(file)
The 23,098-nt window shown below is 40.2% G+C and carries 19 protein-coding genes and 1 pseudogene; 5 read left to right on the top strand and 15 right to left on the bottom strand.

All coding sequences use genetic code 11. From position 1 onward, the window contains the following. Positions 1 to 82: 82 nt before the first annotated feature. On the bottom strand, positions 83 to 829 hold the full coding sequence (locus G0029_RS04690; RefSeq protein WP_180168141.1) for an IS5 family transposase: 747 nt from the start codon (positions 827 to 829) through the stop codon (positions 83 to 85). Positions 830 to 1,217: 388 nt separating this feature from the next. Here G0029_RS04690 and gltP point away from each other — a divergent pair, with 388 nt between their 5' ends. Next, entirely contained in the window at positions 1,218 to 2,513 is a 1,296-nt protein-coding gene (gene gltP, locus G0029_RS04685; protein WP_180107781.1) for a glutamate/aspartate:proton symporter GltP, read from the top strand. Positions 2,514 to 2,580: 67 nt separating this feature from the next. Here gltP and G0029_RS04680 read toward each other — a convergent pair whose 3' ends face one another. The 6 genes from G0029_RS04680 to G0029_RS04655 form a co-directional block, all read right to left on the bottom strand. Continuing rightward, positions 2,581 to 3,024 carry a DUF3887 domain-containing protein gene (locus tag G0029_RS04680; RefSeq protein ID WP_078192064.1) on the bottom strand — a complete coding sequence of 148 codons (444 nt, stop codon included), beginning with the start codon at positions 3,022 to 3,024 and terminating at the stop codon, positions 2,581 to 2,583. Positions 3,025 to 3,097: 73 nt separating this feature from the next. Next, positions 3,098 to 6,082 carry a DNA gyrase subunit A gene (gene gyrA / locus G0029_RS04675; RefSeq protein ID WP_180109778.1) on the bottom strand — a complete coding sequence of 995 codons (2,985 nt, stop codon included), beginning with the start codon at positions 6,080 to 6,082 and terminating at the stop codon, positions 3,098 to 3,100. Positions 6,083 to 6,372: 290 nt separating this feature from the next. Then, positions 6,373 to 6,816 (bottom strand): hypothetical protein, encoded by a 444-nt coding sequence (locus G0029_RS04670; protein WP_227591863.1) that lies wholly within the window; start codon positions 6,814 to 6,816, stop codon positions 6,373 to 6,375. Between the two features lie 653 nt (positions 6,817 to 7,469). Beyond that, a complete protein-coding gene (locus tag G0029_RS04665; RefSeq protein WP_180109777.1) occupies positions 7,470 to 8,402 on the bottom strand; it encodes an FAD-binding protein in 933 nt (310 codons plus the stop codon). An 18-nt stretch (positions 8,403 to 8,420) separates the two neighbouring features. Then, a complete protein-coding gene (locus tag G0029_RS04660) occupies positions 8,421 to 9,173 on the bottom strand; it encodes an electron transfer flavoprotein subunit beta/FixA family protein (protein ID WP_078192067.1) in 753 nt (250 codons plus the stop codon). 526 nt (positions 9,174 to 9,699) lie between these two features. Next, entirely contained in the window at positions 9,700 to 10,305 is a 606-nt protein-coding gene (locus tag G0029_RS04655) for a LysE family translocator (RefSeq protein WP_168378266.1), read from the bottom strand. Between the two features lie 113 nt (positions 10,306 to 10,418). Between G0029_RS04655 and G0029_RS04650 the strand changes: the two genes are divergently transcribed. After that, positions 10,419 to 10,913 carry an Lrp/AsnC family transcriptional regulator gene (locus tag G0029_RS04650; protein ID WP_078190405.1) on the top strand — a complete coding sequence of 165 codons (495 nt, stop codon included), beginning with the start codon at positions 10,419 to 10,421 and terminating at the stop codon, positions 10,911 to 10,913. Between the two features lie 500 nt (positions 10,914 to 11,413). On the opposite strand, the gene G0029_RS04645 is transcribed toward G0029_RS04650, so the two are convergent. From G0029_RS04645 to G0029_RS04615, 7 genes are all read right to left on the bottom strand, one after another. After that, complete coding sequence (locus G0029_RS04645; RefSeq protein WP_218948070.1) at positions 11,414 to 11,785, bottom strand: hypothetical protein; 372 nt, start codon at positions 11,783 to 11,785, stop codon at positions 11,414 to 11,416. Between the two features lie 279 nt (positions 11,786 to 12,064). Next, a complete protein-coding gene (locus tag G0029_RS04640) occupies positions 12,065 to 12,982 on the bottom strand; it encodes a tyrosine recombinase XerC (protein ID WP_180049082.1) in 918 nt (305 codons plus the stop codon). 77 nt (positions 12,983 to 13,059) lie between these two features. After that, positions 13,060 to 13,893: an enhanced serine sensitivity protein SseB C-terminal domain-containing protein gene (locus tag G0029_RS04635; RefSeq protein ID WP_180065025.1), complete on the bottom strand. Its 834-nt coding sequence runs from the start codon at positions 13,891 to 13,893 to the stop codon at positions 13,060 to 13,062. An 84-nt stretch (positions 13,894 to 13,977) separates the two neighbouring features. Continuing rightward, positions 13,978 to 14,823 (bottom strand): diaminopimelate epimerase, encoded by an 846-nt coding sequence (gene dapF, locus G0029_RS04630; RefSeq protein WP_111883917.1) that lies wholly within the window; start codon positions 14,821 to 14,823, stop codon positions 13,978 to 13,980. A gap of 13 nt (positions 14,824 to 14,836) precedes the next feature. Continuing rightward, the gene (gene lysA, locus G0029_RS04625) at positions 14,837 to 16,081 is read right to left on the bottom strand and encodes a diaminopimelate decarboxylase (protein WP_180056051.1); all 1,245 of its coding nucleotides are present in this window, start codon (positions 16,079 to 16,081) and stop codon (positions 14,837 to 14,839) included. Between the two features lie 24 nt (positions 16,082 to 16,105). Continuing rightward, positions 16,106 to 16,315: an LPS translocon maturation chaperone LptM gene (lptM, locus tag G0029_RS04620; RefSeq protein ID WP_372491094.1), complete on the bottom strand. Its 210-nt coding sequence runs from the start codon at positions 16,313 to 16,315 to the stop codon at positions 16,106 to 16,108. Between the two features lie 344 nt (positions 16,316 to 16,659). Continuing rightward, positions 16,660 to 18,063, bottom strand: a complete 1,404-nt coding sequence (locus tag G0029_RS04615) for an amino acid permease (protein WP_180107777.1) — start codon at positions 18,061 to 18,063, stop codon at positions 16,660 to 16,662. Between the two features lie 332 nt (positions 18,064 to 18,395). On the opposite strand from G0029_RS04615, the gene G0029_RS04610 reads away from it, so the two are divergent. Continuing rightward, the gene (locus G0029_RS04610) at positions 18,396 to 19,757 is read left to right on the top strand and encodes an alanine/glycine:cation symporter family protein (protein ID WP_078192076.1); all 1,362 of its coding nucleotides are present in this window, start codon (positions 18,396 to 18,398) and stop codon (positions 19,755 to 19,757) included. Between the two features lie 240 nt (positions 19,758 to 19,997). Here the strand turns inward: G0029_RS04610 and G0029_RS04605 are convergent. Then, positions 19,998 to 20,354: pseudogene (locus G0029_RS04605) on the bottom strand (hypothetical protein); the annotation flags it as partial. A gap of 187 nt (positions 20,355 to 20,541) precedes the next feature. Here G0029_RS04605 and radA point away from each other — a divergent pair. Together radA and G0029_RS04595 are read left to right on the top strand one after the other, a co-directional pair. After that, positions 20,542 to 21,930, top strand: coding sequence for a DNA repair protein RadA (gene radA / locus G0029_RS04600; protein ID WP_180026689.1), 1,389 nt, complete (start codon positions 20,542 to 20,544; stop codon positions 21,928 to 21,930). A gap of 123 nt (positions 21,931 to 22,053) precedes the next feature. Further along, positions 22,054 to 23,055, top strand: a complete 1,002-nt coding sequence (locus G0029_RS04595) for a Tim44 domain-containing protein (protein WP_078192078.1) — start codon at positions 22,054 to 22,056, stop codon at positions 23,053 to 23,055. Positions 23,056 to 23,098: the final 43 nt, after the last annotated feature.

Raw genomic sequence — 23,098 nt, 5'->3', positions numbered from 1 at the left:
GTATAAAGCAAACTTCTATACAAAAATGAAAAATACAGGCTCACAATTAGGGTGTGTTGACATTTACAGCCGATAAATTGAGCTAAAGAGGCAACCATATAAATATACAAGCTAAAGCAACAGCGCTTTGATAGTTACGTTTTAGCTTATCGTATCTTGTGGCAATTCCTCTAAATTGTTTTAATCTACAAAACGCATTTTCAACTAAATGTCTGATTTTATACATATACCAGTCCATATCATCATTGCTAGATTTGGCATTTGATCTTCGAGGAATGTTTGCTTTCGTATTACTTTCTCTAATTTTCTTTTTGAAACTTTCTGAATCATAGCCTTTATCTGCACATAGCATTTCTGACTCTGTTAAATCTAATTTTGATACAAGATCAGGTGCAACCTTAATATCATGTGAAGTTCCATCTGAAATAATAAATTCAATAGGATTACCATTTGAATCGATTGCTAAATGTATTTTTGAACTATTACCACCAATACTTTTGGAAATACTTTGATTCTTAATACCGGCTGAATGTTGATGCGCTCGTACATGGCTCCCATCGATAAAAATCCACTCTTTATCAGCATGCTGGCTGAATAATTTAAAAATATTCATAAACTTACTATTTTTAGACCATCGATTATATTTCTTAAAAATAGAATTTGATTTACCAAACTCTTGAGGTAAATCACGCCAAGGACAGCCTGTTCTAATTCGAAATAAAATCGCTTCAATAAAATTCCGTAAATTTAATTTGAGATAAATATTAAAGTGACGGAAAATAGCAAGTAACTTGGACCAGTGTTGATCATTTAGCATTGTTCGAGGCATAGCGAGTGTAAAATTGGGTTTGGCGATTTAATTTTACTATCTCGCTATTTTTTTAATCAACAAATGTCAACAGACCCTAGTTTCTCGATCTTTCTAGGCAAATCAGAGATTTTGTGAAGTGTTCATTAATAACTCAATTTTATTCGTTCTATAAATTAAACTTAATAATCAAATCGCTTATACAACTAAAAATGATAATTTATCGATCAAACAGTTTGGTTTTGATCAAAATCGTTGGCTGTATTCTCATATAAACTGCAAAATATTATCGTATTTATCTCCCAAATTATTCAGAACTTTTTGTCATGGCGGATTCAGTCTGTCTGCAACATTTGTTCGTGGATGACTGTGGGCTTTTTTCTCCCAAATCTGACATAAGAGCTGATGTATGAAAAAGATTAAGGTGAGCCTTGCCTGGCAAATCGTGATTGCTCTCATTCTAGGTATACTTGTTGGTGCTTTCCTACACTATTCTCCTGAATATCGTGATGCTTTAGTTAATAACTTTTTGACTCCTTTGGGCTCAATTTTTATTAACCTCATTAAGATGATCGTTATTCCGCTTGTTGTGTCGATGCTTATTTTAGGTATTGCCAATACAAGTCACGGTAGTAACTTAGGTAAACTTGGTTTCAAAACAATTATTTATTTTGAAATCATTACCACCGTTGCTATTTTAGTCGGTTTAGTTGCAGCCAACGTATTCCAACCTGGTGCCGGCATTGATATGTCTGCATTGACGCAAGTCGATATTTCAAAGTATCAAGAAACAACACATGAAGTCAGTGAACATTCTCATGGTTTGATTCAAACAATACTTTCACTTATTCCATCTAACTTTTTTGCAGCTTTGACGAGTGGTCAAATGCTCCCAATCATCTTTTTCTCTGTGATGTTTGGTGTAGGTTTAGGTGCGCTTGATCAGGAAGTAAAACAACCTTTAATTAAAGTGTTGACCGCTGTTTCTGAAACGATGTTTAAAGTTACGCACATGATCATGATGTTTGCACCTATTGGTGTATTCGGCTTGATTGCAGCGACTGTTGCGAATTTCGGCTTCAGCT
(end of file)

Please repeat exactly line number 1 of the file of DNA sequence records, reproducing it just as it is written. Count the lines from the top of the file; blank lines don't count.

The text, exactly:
The 23,098-nt window shown below is 40.2% G+C and carries 19 protein-coding genes and 1 pseudogene; 5 read left to right on the top strand and 15 right to left on the bottom strand.